Bulletin, April/May 2013


Inside ASIS&T

The New ASIS&T Uveiled 
 

The wait is over – ASIS&T is now the Association for Information Science and Technology! Following the membership balloting in 2012 in which nearly 90% of all ballots cast approved the name change, the various legal requirements involved in such action have now been met. 

While the ASIS&T acronym stays the same, the name change recognizes the growing influence of ASIS&T in the international arena. The opportunities and challenges with respect to the science and technology of information are increasingly international in focus and scope. ASIS&T supports members around the globe in addressing these opportunities and challenges.

In 2012, then-ASIS&T president Diane H. Sonnenwald, working with her immediate past president Linda C. Smith and then-president-elect Andrew Dillon, called for a membership vote on the name change issue, explaining, “The word American in our name often makes it difficult for individuals outside the United States to receive recognition for belonging to and participating in ASIS&T. It also fails to recognize the important contributions members outside the United States make to our association and to our discipline.”

In addition, Sonnenwald noted that increasing international participation in ASIS&T will provide additional opportunities for all members to learn from and share expertise and knowledge with colleagues who have different expertise and knowledge.

Coincidentally, but reflective of the growing international nature of ASIS&T and its members and interests, the 2013 ASIS&T Annual Meeting will be held in Montreal, Canada, in November.

The new name reflects the commitment of our members to international cooperation and global efforts to increase the influence of information science in education, research and applications to ensure the best access, management and use of information in an increasingly interconnected world.

 
ASIS&T History Fund Seeks Entries for Research and Publication Awards
In 2000, the ASIS&T Board of Directors established the history fund to support and encourage research and publication in the history of information science and technology. Supported by donations from ASIS&T members and others, the fund’s advisory board has established two competitive awards to achieve the board’s goal of recognizing the historical study of information science and technology.

 
ASIS&T History Fund Research Award
All topics relevant to the history of information science and technology are eligible for this award. Proposals should include the central topic or question to be researched and an extended abstract, qualifications of the researcher (brief vita should be included), a budget and how the funds will be expended. All funds must be expended by June 30, 2014. The award for the best research proposal considered will be for a maximum of $1000. Proposals are due May 15, 2013. 


ASIS&T History Fund Best Paper Award

All topics relevant to the history of information science and technology are eligible for this award. Submitted papers must not have been previously published or submitted to a journal. Papers should not exceed 30 pages double-spaced, including notes and references, using the APA Style Manual. The award for the best paper will be for a maximum of $500. Papers are due by May 15, 2013. 
 

History Fund Advisory Board
Members of the ASIS&T History Fund Advisory Board are Sarah Buchanan, chair; Lai Ma, chair-elect; Michael Buckland, Samantha Hastings and Trudi Bellardo Hahn.
For more information on this year’s history fund competitions, please visit www.asis.org/awards/history_fund_awards.html or contact Lai Ma at malai0008<at>gmail.com.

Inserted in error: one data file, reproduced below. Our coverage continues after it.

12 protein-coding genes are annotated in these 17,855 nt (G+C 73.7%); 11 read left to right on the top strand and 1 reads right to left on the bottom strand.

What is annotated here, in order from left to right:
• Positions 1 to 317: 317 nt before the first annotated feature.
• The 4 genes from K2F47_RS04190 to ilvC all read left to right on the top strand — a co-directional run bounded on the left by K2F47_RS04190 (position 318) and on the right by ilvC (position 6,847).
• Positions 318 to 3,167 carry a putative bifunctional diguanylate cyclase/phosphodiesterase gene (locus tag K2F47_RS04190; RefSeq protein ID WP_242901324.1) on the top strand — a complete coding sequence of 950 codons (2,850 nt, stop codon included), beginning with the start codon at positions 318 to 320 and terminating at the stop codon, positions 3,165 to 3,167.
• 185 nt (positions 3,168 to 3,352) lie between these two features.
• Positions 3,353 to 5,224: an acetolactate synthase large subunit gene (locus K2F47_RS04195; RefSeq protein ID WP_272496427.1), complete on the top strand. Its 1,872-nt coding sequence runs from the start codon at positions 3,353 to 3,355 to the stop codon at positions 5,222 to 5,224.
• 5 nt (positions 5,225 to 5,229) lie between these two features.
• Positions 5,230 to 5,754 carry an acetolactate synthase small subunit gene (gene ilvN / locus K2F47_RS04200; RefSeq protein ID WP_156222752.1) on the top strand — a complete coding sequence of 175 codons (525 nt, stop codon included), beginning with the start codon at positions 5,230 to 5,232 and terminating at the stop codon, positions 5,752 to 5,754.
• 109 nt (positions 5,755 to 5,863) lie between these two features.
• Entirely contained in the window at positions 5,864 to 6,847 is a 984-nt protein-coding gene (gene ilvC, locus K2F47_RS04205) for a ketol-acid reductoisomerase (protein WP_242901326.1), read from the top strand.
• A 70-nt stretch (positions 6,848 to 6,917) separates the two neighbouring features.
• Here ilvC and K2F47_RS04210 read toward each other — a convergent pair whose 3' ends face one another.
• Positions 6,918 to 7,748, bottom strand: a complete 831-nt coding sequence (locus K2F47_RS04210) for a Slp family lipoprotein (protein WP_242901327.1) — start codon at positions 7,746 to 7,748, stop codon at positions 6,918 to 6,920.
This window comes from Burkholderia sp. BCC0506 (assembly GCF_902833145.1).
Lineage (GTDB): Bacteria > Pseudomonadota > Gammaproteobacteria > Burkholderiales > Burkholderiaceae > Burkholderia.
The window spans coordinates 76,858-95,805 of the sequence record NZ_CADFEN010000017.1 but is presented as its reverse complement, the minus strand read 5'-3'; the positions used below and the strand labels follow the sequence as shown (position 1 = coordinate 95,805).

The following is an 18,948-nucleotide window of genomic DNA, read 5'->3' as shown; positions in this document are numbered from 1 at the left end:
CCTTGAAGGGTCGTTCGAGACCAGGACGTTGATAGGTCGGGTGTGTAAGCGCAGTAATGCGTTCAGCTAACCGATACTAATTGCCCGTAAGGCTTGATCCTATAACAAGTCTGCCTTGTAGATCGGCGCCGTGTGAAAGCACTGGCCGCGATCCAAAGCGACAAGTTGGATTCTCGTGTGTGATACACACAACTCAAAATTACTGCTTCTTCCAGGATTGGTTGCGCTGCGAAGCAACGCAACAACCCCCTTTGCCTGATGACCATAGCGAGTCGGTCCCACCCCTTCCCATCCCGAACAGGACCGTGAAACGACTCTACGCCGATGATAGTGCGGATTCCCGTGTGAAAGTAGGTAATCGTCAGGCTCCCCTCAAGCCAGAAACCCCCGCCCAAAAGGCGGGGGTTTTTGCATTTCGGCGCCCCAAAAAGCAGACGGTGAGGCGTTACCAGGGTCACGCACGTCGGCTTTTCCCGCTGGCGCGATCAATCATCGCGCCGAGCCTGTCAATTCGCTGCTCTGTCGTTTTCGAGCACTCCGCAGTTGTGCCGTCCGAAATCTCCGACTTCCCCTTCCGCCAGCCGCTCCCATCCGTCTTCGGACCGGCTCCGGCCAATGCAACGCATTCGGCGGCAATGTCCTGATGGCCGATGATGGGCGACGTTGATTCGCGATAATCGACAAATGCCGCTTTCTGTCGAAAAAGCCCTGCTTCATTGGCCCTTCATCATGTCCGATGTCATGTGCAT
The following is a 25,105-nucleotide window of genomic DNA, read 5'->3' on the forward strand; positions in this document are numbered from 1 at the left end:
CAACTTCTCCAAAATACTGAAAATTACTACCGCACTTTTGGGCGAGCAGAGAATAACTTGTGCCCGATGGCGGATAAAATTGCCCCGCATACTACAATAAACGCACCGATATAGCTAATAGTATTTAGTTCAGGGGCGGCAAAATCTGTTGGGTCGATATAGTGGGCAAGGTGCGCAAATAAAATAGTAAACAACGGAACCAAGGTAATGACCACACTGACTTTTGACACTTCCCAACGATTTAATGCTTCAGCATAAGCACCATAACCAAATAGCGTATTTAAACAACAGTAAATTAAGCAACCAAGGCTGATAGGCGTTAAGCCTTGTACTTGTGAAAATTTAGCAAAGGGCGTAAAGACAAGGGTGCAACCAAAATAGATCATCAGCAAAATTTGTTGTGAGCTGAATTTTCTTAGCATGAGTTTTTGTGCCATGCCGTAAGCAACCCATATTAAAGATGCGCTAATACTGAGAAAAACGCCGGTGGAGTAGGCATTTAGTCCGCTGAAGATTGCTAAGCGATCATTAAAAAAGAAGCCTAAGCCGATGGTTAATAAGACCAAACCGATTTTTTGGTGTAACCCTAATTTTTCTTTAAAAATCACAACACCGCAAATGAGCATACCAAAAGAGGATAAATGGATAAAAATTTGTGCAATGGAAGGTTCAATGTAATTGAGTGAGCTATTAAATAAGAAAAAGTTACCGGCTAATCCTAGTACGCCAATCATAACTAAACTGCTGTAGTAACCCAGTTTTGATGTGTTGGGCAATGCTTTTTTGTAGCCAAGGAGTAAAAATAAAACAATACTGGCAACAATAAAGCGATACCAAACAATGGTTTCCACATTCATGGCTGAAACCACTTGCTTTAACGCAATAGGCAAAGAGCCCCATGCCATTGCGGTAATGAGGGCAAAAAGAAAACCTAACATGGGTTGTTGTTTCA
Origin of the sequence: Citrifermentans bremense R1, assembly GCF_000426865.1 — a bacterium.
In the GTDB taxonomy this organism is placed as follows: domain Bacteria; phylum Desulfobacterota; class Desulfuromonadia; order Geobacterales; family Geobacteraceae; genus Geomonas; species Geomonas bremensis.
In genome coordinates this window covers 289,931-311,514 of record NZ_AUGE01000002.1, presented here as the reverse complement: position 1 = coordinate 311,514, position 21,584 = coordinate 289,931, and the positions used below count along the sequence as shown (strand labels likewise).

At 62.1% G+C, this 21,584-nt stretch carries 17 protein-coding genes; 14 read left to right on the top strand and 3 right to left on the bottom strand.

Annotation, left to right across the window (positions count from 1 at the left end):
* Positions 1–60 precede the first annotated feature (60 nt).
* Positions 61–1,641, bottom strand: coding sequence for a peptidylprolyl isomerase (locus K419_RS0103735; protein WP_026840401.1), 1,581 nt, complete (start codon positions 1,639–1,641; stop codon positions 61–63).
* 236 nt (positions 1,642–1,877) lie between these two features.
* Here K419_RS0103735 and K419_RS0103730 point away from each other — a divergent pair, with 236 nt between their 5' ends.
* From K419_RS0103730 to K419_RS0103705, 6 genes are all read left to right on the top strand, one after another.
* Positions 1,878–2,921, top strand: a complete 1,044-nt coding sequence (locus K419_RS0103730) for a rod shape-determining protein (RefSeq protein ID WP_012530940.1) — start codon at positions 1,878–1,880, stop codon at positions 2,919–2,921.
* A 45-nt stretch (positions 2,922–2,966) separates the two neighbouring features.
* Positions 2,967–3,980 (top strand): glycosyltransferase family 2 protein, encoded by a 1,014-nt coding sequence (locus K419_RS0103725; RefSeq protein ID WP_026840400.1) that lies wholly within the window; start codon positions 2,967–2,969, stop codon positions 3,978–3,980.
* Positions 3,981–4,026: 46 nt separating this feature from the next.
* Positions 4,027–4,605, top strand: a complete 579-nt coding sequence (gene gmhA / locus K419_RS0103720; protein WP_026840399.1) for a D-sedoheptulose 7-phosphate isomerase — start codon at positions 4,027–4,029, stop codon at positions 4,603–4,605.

News about ASIS&T Members
Don Kraft, former ASIS&T president, longtime editor of the Journal of the American Society for Information Science and Technology, winner of the prestigious ASIS&T Award of Merit and retired member of the Louisiana State University computer science department, has been elected as a 2013 Fuzzy Fellow of the International Fuzzy Systems Association (IFSA). The IFSA Fuzzy Fellow award bestows honor and recognition on people who have made outstanding contributions to the field of fuzzy sets and the related disciplines. Criteria for selection are based upon outstanding technical contributions, pioneering applications and support and development of the infrastructure of the fuzzy community.

Diane Kelly, associate professor at the University of North Carolina at Chapel Hill’s School of Information and Library Science (SILS), earned the prestigious 2012 Karen Spärck-Jones Award from the information retrieval specialist group of the British Computer Society. The annual award honors and commemorates Karen Spärck-Jones, a champion of bringing women into the world of computing and the 2002 recipient of the ASIS&T Award of Merit. In honoring Diane Kelly for this award, the panel recognized Diane’s important contributions to  the analysis of information-seeking behaviors and to the development of new experimental methods and systems to support information seeking and analysis. 

Blaise Cronin, Rudy Professor of Information Science at Indiana University, will receive the 2013 Derek de Solla Price Award and medal. This award, conferred by the journal Scientometrics, honors scholars who have made outstanding contributions to the fields of quantitative studies of science. Cronin is the editor of the Journal of the American Society for Information Science and Technology and former editor of the Annual Review of Information Science and Technology and a recipient of the ASIS&T Award of Merit.

Goodyear Professor of Knowledge Management Denise Bedford, Goodyear Professor of Knowledge Management, and professor Marcia Zeng, both at Kent State University, were among the co-organizers of a NKOS/CENDI Workshop, Magnet for the Needle in a Search Haystack. Bedford also delivered a presentation titled "The 11 Views of Semantic Search." 

Kent State professor Marcia Zeng, presented a webinar on linked open data for libraries, archives and museums (LAM), one of six webinars organized and offered by the Food and Agriculture Organization (FAO) of the United Nations through the division of Agricultural Information Management Standards (AIMS). The series of free webinars introduces the concept of linked open data to the agricultural information management community and are offered in the seven UN languages. Zeng delivered her webinar in Chinese language to more than 50 participants from the United States and China.